Defined either physically or psychologically
Physically it’s “a body wound or shock produced by sudden physical injury, as from violence or accident.”
Psychologically it’s “an experience that produces psychological injury or pain.”
I’ve battled with myself trying to put together a new blog since I’ve started this whole journey of healing through counseling. Every week I start one, and every week I hit delete and decide it’s not the right time yet. Suddenly after several nights of my brain producing blogs in my sleep, but never getting them down on paper… I decided it was time to push through and share a bit of this journey I’m on.
Trauma is something I never associated with my own experiences, instead I minimized my experiences and chose to block them out of my mind. While that was an effective defense mechanism that served it’s purpose (keeping me alive), there comes a point when you have to face your trauma head on and force yourself to accept the depth of your experiences.
And that’s where I’m at.
Society teaches us silence. Society teaches us that if things don’t “feel” good to us, that they are bad. This “feel good” society we live in is the biggest problem that victims of sexual violence and domestic violence face. No one wants to sit and listen to someone talk about being brutally raped, no one wants to listen to someone talk about how their husband would lock them in their bedroom every night while sharpening his weapons.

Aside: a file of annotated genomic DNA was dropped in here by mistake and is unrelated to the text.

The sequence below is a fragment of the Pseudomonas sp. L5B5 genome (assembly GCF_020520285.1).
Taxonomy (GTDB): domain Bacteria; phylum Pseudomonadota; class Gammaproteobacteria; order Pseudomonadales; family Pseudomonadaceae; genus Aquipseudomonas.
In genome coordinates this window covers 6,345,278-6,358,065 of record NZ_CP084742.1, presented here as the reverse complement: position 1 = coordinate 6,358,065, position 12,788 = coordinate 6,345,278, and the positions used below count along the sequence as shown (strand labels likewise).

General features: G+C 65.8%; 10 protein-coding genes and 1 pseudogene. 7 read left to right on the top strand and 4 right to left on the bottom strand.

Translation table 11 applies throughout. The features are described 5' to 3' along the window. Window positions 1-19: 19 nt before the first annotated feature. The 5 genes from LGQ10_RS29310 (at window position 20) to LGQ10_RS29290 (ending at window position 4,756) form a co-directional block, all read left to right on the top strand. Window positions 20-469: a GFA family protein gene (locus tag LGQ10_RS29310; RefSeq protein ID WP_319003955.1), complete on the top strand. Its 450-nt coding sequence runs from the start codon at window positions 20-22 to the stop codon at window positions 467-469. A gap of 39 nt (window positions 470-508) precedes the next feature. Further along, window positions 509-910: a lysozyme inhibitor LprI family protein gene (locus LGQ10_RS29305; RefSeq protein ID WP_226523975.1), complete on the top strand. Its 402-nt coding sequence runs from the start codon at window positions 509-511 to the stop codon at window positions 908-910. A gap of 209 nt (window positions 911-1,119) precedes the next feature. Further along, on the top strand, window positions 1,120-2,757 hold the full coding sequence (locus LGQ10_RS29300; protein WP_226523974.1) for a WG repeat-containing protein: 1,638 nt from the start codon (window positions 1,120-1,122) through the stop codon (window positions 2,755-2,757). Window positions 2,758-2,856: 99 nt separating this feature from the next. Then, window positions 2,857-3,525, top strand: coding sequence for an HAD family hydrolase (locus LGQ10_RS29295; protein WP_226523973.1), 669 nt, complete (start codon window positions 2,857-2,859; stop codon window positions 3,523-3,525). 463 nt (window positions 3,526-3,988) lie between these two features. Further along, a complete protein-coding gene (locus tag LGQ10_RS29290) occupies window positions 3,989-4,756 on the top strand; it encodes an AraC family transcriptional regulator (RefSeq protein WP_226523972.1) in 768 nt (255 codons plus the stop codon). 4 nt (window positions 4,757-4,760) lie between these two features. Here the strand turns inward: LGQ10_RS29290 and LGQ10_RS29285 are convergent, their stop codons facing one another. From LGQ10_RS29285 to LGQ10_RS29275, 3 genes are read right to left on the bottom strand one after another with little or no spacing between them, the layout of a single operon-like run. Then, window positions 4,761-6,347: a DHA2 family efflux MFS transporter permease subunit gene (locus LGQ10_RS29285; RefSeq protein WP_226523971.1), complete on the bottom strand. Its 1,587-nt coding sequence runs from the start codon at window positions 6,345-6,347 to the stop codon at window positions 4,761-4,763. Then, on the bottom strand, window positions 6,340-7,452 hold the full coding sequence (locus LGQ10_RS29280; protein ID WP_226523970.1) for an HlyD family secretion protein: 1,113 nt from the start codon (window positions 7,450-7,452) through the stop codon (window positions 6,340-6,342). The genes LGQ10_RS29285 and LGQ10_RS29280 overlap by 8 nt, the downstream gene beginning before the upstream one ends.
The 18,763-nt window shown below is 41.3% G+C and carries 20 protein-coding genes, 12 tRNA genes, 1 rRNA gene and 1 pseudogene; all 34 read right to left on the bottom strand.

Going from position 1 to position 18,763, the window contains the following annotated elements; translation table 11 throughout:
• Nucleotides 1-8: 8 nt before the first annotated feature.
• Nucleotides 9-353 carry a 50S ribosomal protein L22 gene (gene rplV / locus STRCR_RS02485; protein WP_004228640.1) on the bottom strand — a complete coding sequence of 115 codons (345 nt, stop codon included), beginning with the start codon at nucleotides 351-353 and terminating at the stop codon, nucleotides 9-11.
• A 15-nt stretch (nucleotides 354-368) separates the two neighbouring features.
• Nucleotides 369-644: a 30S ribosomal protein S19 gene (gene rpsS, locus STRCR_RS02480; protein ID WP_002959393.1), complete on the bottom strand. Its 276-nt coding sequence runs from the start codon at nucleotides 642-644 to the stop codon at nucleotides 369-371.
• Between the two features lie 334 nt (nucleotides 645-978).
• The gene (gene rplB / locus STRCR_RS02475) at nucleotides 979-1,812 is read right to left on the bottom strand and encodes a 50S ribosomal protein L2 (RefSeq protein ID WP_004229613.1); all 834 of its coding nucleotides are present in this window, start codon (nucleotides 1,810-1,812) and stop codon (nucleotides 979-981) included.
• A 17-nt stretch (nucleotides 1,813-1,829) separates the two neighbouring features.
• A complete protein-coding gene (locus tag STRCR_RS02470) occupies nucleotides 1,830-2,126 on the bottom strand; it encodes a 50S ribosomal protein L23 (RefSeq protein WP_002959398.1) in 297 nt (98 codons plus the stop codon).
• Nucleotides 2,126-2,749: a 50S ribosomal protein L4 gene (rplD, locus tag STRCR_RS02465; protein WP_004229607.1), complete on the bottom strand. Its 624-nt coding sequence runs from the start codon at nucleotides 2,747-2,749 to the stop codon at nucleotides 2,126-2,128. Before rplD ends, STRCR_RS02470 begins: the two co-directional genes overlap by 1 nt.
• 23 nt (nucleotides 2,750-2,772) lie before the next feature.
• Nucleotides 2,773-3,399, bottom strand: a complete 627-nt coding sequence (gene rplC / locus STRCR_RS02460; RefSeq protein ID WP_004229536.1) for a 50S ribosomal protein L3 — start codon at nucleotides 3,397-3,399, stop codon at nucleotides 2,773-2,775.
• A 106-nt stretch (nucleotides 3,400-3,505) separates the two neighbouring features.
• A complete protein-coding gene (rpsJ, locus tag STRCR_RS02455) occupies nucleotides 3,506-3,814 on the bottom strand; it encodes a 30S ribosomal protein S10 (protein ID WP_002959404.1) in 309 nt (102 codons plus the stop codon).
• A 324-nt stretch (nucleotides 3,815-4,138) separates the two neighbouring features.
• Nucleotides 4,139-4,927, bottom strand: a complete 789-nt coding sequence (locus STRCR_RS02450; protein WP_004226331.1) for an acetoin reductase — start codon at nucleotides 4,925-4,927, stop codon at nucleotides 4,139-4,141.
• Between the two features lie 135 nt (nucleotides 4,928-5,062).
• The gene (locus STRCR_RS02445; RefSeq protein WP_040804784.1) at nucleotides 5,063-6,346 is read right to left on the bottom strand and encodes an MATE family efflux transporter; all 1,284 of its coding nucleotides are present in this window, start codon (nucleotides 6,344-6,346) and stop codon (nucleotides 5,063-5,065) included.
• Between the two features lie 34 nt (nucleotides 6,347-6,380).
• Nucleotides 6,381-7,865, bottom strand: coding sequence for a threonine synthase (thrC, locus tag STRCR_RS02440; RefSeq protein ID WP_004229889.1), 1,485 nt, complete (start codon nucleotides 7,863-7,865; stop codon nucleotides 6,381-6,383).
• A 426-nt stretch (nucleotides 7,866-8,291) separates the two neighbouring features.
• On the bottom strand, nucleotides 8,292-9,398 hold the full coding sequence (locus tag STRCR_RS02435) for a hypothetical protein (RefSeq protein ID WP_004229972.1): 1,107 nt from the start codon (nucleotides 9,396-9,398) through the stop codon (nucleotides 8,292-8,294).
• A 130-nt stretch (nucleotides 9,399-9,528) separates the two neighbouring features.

No one wants to hear about things that make them uncomfortable.
So victims remain silent.
We remain silent not because it’s what we want, but instead because we are terrified of how our trauma will effect those around us.
Will it make them uncomfortable? Are they going to judge us? Are they going to blame us?
And then we land on the reality… Unless you’ve been through it, this is a topic few people will understand.
I started this blog to give myself a voice after years of being silenced.
To give a voice to other women who are to afraid to speak up.
I started this blog so other victims will realize they aren’t alone.
And so it’s time to share a part of the healing, and not just the pain.
This week I was asked by my counselor, “Who are you?”
I was silenced. I had no idea how to answer that question. With some searching I finally said “Well, I’m a Christian”…
Then she asked what that meant to me. “Well, I allow Christ to dictate all of my actions and decisions in life.”
Then we discussed who I was when I was married. “I was Jake’s wife.”
Fill in the blanks and you’ll realize that I was defined by allowing Jake to dictate all of my actions and decision in life.
I allowed someone else to define everything about who I was. What food I liked, what clothes I wore, how I wore my makeup, even whether or not I was able to take naps. My identity was entirely wrapped up in a sociopath. That is a terrifying reality. So it’s no surprise that even almost 2 years later I still struggle to make my own decisions. You have to find your own identity before you can allow someone else to love that identity. That is my current reality. I am a Christian, and I’m on a path of further figuring out who my identity is in Christ. And until I can build that solid foundation, I can’t allow anyone else in.